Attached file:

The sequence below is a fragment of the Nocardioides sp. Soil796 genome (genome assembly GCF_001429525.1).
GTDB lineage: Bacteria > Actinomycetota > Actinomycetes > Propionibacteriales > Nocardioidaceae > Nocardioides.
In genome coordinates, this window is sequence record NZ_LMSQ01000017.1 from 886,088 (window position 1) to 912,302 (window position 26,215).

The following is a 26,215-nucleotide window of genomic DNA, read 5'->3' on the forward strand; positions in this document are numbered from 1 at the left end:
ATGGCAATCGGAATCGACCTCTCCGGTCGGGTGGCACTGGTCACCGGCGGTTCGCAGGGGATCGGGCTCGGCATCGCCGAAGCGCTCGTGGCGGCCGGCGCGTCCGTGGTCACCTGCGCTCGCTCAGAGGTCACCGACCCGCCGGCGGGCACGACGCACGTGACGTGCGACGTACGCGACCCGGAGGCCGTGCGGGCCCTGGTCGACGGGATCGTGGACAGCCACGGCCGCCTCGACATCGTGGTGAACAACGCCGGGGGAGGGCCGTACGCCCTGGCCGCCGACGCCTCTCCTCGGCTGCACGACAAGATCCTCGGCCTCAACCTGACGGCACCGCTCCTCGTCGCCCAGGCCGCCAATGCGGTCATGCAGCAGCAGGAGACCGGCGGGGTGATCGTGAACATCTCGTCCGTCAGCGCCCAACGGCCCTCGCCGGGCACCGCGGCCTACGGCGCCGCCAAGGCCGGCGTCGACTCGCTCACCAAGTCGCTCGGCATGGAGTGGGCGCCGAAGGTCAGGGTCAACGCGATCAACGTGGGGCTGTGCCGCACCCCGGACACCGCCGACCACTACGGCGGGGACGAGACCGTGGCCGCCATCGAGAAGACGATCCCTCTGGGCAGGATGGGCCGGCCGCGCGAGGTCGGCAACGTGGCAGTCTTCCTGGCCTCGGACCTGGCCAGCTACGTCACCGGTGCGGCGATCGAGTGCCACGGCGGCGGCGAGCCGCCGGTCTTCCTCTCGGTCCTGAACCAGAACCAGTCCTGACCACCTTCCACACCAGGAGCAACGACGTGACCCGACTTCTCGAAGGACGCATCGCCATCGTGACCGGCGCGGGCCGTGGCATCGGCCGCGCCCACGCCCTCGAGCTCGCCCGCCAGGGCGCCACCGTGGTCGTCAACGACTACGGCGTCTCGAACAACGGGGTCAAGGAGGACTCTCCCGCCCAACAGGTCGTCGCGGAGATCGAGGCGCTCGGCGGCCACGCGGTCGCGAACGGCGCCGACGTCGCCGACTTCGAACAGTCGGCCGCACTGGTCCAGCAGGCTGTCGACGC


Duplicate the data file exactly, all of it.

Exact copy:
The sequence below is a fragment of the Nocardioides sp. Soil796 genome (genome assembly GCF_001429525.1).
GTDB lineage: Bacteria > Actinomycetota > Actinomycetes > Propionibacteriales > Nocardioidaceae > Nocardioides.
In genome coordinates, this window is sequence record NZ_LMSQ01000017.1 from 886,088 (window position 1) to 912,302 (window position 26,215).

The following is a 26,215-nucleotide window of genomic DNA, read 5'->3' on the forward strand; positions in this document are numbered from 1 at the left end:
ATGGCAATCGGAATCGACCTCTCCGGTCGGGTGGCACTGGTCACCGGCGGTTCGCAGGGGATCGGGCTCGGCATCGCCGAAGCGCTCGTGGCGGCCGGCGCGTCCGTGGTCACCTGCGCTCGCTCAGAGGTCACCGACCCGCCGGCGGGCACGACGCACGTGACGTGCGACGTACGCGACCCGGAGGCCGTGCGGGCCCTGGTCGACGGGATCGTGGACAGCCACGGCCGCCTCGACATCGTGGTGAACAACGCCGGGGGAGGGCCGTACGCCCTGGCCGCCGACGCCTCTCCTCGGCTGCACGACAAGATCCTCGGCCTCAACCTGACGGCACCGCTCCTCGTCGCCCAGGCCGCCAATGCGGTCATGCAGCAGCAGGAGACCGGCGGGGTGATCGTGAACATCTCGTCCGTCAGCGCCCAACGGCCCTCGCCGGGCACCGCGGCCTACGGCGCCGCCAAGGCCGGCGTCGACTCGCTCACCAAGTCGCTCGGCATGGAGTGGGCGCCGAAGGTCAGGGTCAACGCGATCAACGTGGGGCTGTGCCGCACCCCGGACACCGCCGACCACTACGGCGGGGACGAGACCGTGGCCGCCATCGAGAAGACGATCCCTCTGGGCAGGATGGGCCGGCCGCGCGAGGTCGGCAACGTGGCAGTCTTCCTGGCCTCGGACCTGGCCAGCTACGTCACCGGTGCGGCGATCGAGTGCCACGGCGGCGGCGAGCCGCCGGTCTTCCTCTCGGTCCTGAACCAGAACCAGTCCTGACCACCTTCCACACCAGGAGCAACGACGTGACCCGACTTCTCGAAGGACGCATCGCCATCGTGACCGGCGCGGGCCGTGGCATCGGCCGCGCCCACGCCCTCGAGCTCGCCCGCCAGGGCGCCACCGTGGTCGTCAACGACTACGGCGTCTCGAACAACGGGGTCAAGGAGGACTCTCCCGCCCAACAGGTCGTCGCGGAGATCGAGGCGCTCGGCGGCCACGCGGTCGCGAACGGCGCCGACGTCGCCGACTTCGAACAGTCGGCCGCACTGGTCCAGCAGGCTGTCGACGC